The CARE Project (TCP) recently announced that it is the recipient of a major grant from the Oticon Foundation based in Denmark. The funding for this project will allow TCP to provide training, direction and implementation in ten EHDI (Early Hearing Detection and Intervention) programs in the U.S.
Johnnie Sexton, Au.D., founded The CARE Project in 2008. Dr. Sexton initiated a counseling program for parents and families with children who are deaf or hard of hearing, after chairing a panel discussion on the same topic at a national conference. A partnership with Xris Kessler, an artist and film maker, helped The CARE Project to evolve in 2009 as multimedia counseling and instructional materials for use with families and professionals developed. These materials related to the emotional and grieving process observed in families who had experienced the shock of learning their child has hearing loss or is deaf. TCP was launched nationally in March 2010 at the national Early Hearing Detection and Intervention (EHDI) Conference in Chicago and internationally in June 2010 at the International Newborn Hearing Conference in Italy. CARE achieved the official IRS 501 (c) 3 public charity status in January 2011.
Dr. Sexton is a native of Sampson County, growing up in Garland, and is the son of John and Fern Sexton. He is a graduate of Garland High School, earned his B.S. and M.S. at East Carolina University and his Doctoral Degree at Arizona Health Sciences/A.T. Still University. Dr. Sexton has been a pediatric audiologist now for over 35 years and has been instrumental in the establishment of school audiology services across North Carolina as well as designing the North Carolina newborn hearing screening program in all birthing hospitals. He is President of John E. Sexton & Associates, Inc., a private practice specializing in school services for 27 years.
The goal of this project is to provide professional training in adjustment counseling strategies for those individuals who provide services to families with children, birth to age 3 years, who are deaf and hard of hearing. In addition, this project is designed to provide direct counseling workshops for parents.
Pre and post workshop surveys will be completed for data analysis on the impact of TCP on participants. There will be two versions of the surveys: (1) parents’ survey, and (2) professionals’ survey. The design of the surveys will center on TCP goals related to social and emotional skill development ultimately resulting in the children reaching their full potential. This applies not only to the parents/families but to those professionals who provide services to the children as it brings about a greater sense of preparedness and comfort with adjustment counseling.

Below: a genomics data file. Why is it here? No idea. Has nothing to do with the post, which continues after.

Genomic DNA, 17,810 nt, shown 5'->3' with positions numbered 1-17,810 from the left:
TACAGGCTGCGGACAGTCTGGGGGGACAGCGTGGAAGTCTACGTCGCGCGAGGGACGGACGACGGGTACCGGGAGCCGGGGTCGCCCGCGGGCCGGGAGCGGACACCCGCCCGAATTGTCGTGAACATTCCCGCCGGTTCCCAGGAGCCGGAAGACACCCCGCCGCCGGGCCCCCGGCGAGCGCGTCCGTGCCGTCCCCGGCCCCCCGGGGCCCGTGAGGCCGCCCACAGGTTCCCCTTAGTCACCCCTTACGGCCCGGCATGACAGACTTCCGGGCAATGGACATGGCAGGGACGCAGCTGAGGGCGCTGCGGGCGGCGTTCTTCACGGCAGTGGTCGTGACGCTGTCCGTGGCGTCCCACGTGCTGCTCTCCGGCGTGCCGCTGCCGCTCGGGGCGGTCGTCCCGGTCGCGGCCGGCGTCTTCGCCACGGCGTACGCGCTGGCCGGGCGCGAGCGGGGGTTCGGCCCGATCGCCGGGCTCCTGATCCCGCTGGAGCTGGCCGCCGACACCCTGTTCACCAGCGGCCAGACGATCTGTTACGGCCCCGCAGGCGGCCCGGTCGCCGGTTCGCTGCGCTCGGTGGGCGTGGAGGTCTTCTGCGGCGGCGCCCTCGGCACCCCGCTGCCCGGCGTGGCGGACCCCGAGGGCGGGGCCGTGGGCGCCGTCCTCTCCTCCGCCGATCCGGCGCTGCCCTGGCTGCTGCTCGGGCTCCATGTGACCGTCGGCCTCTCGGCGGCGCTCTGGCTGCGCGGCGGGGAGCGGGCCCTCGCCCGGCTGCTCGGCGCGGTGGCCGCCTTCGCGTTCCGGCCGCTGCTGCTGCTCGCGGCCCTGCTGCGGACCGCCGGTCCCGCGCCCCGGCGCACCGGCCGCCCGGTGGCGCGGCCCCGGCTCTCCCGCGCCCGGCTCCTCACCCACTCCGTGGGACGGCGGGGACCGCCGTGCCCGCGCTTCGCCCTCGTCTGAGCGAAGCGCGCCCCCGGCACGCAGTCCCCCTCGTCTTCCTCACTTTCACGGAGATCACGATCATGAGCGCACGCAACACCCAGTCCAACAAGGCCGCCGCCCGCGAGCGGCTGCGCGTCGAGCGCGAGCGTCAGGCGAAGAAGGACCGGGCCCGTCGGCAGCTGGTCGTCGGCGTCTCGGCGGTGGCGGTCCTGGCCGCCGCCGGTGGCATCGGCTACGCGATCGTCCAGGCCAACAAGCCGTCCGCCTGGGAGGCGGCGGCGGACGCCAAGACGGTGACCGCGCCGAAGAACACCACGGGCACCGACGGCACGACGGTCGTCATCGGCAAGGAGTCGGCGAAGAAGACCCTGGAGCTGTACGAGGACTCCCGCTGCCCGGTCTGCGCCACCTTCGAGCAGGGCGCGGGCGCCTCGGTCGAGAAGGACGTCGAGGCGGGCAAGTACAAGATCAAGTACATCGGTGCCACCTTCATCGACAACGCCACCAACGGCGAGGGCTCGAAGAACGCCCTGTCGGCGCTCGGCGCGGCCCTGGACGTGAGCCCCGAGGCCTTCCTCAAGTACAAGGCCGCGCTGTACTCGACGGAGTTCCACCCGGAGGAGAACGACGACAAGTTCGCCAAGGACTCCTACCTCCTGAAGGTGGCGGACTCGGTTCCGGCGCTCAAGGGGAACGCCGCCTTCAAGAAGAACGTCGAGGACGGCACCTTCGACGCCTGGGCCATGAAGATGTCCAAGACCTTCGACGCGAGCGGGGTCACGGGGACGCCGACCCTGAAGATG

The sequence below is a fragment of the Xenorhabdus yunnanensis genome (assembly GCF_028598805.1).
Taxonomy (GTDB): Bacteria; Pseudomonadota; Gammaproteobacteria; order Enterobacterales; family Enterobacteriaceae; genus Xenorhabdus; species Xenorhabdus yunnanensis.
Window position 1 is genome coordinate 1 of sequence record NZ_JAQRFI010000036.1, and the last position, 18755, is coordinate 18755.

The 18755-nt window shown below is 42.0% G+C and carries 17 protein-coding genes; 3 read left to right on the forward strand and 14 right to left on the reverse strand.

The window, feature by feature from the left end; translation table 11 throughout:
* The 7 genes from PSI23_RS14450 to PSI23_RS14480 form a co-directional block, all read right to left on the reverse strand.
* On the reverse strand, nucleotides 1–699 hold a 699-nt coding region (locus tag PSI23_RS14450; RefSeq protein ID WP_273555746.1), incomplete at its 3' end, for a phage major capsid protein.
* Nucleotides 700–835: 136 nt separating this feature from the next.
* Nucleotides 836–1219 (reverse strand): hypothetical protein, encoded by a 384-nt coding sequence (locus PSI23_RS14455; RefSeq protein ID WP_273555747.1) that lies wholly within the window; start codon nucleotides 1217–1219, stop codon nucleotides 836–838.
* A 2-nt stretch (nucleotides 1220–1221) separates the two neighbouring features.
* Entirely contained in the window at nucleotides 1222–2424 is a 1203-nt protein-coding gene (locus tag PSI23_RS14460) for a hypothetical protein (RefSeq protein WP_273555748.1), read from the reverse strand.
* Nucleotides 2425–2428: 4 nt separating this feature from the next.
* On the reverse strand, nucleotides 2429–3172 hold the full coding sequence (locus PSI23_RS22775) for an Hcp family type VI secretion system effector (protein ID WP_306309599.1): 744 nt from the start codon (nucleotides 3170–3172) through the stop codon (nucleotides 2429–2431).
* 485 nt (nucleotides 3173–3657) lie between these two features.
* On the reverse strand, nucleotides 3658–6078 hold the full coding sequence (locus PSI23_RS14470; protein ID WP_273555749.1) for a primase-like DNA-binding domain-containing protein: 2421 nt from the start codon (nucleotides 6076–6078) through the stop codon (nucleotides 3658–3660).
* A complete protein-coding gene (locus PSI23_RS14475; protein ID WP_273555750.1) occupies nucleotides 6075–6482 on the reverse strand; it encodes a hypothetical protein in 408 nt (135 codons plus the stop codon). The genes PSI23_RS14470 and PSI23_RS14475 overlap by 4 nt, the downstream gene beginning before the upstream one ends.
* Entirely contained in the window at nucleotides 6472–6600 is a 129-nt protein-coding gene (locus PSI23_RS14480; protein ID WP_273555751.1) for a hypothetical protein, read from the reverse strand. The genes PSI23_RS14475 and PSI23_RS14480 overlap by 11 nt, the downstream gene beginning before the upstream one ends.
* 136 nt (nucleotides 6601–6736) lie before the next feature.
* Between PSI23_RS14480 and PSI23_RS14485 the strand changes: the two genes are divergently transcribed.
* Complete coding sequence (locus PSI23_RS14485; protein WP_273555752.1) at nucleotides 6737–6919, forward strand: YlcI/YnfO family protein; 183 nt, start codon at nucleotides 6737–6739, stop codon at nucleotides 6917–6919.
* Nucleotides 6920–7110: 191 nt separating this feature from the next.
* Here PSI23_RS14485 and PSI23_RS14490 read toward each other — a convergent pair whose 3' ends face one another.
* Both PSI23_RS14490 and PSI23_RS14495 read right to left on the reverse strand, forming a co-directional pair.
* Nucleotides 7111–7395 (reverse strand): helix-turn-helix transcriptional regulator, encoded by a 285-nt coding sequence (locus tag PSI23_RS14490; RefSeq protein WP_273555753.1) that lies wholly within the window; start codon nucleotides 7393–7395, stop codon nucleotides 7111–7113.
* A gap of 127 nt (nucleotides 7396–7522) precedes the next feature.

In addition, qualitative information will be gathered via film to document and highlight child, family, parental and professional journey stories to further exemplify TCP’s basic premise that shared experiences and active listening are key components to move forward emotionally and educationally to achieve maximum potential.
Based on the 3-year experience of the TCP workshops, it is predicted that TCP will soon impact all families and professionals addressing the needs of children who are deaf and hard of hearing across the U.S. with regard to providing and enhancing comfort, connectedness and community. TCP implementation has allowed for the establishment of permanent parent support groups that involve extended family members, family friends and caregivers, leaving a legacy of parent empowerment.
TCP provides a way to plant seeds around the world through a set of carefully designed and implemented tools. Once trained, TCP Partners are equipped to take the program to any and all regions of their respective geographic areas. Program growth and outreach. TCP can be replicated over and over again and on a much higher scale with the funding needed.
TCP has partnered with the North Carolina and Tennessee EHDI (Early Hearing Detection and Intervention) Programs and other agencies in the U.S. to provide TCP training for professionals serving children, birth to 3. These efforts have resulted in regional parent support groups, staff development training for agencies serving these children and their families, as well as providing a training/educational module for university programs.
There is expressed interest on the part of a number of state EHDI programs in having TCP training and materials as tools for their use in enhancing counseling skills among professional staff as well as providing direct services to children and families and funding has been a significant issue.
The grant will also fund two graduate assistantships.
For more information about The CARE Project, visit www.thecareproject.com.